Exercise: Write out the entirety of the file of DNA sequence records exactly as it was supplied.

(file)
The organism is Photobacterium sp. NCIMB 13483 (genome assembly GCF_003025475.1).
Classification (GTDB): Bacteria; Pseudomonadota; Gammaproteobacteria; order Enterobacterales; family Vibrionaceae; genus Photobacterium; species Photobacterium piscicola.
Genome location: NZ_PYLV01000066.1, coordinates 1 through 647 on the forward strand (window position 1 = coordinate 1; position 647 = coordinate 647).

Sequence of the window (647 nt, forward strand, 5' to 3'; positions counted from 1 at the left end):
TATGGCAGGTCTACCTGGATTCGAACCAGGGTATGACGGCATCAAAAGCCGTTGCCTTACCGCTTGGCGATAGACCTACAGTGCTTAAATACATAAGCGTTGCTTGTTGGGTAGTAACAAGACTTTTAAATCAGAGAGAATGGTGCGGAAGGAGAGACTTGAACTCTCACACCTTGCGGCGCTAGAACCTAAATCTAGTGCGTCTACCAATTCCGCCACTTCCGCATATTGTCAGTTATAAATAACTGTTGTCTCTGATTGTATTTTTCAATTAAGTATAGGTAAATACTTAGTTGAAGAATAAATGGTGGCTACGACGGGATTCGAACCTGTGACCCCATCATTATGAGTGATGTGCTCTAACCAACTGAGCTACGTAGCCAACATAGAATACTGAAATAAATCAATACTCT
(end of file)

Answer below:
The organism is Photobacterium sp. NCIMB 13483 (genome assembly GCF_003025475.1).
Classification (GTDB): Bacteria; Pseudomonadota; Gammaproteobacteria; order Enterobacterales; family Vibrionaceae; genus Photobacterium; species Photobacterium piscicola.
Genome location: NZ_PYLV01000066.1, coordinates 1 through 647 on the forward strand (window position 1 = coordinate 1; position 647 = coordinate 647).

Sequence of the window (647 nt, forward strand, 5' to 3'; positions counted from 1 at the left end):
TATGGCAGGTCTACCTGGATTCGAACCAGGGTATGACGGCATCAAAAGCCGTTGCCTTACCGCTTGGCGATAGACCTACAGTGCTTAAATACATAAGCGTTGCTTGTTGGGTAGTAACAAGACTTTTAAATCAGAGAGAATGGTGCGGAAGGAGAGACTTGAACTCTCACACCTTGCGGCGCTAGAACCTAAATCTAGTGCGTCTACCAATTCCGCCACTTCCGCATATTGTCAGTTATAAATAACTGTTGTCTCTGATTGTATTTTTCAATTAAGTATAGGTAAATACTTAGTTGAAGAATAAATGGTGGCTACGACGGGATTCGAACCTGTGACCCCATCATTATGAGTGATGTGCTCTAACCAACTGAGCTACGTAGCCAACATAGAATACTGAAATAAATCAATACTCT